Americans are falling farther and farther behind the rest of the global community, particularly with regards to reading and writing, both fundamental skill sets to succeed in nearly every other academic area.
One of the best ways to ensure that your child will be ahead of the game by the time they start school is to spend at least twenty minutes a day reading to them, an activity you both will enjoy, and one that will boost their ability to succeed. Here are ten reasons why your child will benefit from you reading to them regularly:
The Benefits of Reading to Your Child Regularly
Your child’s imagination increases the most between the ages of three and seven. This increase raises your child’s ability to be creative, leading to a higher ability to solve problems and think outside the box. Reading to your child stimulates their imagination.
If you and your child have fun while you read together, eventually, they grow to associate reading with pleasure, which means that, eventually, they’ll want to read by themselves. This is the best way to raise a lifelong reader who will eventually become a lifelong learner. It also means they stand a better chance of staying in school until graduation.
You and your child can discuss the role of empathy in books you read together, which will in turn help your child become a more empathetic person. (Psychology Today)
Reading boosts your ability to think critically, an essential skill in every other academic area and the real world.
Sustained reading helps improve your child’s attention span, which will likewise help improve their chances at academic success.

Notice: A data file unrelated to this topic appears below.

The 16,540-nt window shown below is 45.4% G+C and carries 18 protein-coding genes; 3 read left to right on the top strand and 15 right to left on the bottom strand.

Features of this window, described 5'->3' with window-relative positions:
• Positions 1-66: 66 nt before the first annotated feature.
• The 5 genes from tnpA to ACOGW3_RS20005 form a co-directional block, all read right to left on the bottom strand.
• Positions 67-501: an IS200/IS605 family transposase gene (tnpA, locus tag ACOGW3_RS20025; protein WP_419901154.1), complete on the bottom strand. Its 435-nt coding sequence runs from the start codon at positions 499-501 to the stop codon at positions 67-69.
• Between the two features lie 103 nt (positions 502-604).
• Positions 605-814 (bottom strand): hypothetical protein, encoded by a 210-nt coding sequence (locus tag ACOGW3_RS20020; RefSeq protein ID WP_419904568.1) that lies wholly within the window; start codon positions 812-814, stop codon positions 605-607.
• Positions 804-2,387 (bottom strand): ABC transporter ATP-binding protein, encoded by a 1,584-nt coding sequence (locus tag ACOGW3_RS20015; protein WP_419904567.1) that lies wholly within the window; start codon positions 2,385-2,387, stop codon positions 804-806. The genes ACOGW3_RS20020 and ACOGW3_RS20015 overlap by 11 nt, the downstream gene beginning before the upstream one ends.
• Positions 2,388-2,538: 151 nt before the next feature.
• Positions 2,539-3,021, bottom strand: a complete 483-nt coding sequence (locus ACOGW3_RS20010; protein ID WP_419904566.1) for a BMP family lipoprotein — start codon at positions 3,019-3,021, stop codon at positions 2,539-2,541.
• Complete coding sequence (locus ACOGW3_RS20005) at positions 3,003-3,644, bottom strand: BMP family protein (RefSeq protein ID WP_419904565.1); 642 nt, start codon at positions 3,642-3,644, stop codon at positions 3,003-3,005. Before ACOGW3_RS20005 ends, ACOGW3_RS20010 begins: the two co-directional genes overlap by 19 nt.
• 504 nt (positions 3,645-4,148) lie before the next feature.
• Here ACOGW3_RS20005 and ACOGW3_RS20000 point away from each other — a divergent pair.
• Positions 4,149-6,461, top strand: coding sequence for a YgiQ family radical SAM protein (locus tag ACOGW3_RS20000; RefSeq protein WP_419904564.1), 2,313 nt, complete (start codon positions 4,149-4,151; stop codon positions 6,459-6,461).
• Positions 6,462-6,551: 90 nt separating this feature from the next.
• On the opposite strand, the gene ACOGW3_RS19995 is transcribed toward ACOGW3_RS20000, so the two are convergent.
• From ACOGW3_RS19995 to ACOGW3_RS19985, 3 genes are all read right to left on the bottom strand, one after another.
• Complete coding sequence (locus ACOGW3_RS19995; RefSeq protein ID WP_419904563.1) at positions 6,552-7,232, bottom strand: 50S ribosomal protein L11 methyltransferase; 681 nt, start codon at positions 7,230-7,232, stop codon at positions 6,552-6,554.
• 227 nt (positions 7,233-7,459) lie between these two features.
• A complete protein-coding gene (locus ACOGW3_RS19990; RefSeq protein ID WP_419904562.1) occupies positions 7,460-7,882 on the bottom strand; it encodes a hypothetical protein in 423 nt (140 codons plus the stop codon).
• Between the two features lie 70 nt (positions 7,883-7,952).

Though watching television isn’t necessarily bad, as with everything else in life, too much can limit imagination, shorten attention spans, and lead to obesity. Reading to your child provides an alternative to television.
Reading helps your child learn new facts and information!
Children learn from modeling. By reading to your child – then showing your child that you read yourself – you offer them a role model they can emulate that will eventually lead to them reading by themselves.
A child who reads by themselves, especially at an earlier age, will demonstrate improved self-esteem.
Reading a variety of books and stories offers your child different models of writing that will increase their vocabulary, demonstrate grammatical concepts, and allow them to begin to write for themselves. Whether they want to write creatively in a variety of genres or show an interest in more technical fields is up to them. But you stand to improve their chances of developing strong writing skills by showing them their options as you read together.
By reading with your child, you form a special bond that will eventually allow them to expand their education horizons. Someday, your super scholar will be able to amaze you with an amazing new career … all because you read together when they were tiny.